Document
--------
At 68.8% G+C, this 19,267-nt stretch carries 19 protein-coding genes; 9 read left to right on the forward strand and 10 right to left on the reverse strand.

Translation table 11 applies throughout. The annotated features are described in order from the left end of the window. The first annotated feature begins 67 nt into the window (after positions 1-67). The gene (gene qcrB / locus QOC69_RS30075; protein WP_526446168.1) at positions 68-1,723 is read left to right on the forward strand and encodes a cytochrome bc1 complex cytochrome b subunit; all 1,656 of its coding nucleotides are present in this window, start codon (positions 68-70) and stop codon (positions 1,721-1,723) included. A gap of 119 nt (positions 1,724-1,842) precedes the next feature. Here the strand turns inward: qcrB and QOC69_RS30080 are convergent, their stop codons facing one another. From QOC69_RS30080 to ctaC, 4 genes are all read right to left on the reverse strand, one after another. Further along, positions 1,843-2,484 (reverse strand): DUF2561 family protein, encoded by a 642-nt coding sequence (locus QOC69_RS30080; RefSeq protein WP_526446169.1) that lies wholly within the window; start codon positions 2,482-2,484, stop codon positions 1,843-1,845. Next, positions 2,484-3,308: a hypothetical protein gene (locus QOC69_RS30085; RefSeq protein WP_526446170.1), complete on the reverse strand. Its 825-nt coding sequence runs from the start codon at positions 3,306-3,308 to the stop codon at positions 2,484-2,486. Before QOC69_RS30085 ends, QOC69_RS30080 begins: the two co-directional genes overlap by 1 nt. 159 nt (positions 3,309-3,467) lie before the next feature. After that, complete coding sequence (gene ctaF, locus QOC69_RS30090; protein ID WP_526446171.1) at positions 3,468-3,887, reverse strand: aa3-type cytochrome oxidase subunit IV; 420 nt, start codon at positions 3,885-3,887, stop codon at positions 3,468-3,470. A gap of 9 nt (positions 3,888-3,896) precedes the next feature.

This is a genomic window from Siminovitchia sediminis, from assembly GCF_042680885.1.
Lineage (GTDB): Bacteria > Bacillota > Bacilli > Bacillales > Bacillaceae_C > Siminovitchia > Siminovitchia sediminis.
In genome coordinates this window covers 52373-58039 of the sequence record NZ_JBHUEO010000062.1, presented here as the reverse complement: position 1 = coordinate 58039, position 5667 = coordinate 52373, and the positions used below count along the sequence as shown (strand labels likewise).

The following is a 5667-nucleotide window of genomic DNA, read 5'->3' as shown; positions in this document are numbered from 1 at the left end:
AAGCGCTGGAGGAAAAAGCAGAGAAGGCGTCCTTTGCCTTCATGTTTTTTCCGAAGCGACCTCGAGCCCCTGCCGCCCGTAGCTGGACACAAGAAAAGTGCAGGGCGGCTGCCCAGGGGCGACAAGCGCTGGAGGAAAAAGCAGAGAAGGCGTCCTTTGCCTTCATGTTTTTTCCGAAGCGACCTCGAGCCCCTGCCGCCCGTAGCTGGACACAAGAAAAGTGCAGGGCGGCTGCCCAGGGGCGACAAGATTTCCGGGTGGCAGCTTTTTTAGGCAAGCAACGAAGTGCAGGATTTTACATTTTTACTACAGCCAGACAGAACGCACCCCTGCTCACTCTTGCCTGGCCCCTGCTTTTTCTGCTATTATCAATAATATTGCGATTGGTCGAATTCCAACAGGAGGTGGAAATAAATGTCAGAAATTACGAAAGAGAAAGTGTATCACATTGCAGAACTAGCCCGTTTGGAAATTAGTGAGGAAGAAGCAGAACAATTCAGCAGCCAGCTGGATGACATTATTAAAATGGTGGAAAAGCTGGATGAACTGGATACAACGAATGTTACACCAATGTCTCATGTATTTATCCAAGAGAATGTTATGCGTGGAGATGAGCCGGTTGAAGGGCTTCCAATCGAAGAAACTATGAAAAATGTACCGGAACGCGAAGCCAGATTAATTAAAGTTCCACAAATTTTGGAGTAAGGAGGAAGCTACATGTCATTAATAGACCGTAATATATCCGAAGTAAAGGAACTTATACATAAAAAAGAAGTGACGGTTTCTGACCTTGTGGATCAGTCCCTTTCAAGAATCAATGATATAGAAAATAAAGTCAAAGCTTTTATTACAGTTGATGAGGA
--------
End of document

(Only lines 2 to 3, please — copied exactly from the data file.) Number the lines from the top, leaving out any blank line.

Translation table 11 applies throughout. The annotated features are described in order from the left end of the window. The first annotated feature begins 67 nt into the window (after positions 1-67). The gene (gene qcrB / locus QOC69_RS30075; protein WP_526446168.1) at positions 68-1,723 is read left to right on the forward strand and encodes a cytochrome bc1 complex cytochrome b subunit; all 1,656 of its coding nucleotides are present in this window, start codon (positions 68-70) and stop codon (positions 1,721-1,723) included. A gap of 119 nt (positions 1,724-1,842) precedes the next feature. Here the strand turns inward: qcrB and QOC69_RS30080 are convergent, their stop codons facing one another. From QOC69_RS30080 to ctaC, 4 genes are all read right to left on the reverse strand, one after another. Further along, positions 1,843-2,484 (reverse strand): DUF2561 family protein, encoded by a 642-nt coding sequence (locus QOC69_RS30080; RefSeq protein WP_526446169.1) that lies wholly within the window; start codon positions 2,482-2,484, stop codon positions 1,843-1,845. Next, positions 2,484-3,308: a hypothetical protein gene (locus QOC69_RS30085; RefSeq protein WP_526446170.1), complete on the reverse strand. Its 825-nt coding sequence runs from the start codon at positions 3,306-3,308 to the stop codon at positions 2,484-2,486. Before QOC69_RS30085 ends, QOC69_RS30080 begins: the two co-directional genes overlap by 1 nt. 159 nt (positions 3,309-3,467) lie before the next feature. After that, complete coding sequence (gene ctaF, locus QOC69_RS30090; protein ID WP_526446171.1) at positions 3,468-3,887, reverse strand: aa3-type cytochrome oxidase subunit IV; 420 nt, start codon at positions 3,885-3,887, stop codon at positions 3,468-3,470. A gap of 9 nt (positions 3,888-3,896) precedes the next feature.

This is a genomic window from Siminovitchia sediminis, from assembly GCF_042680885.1.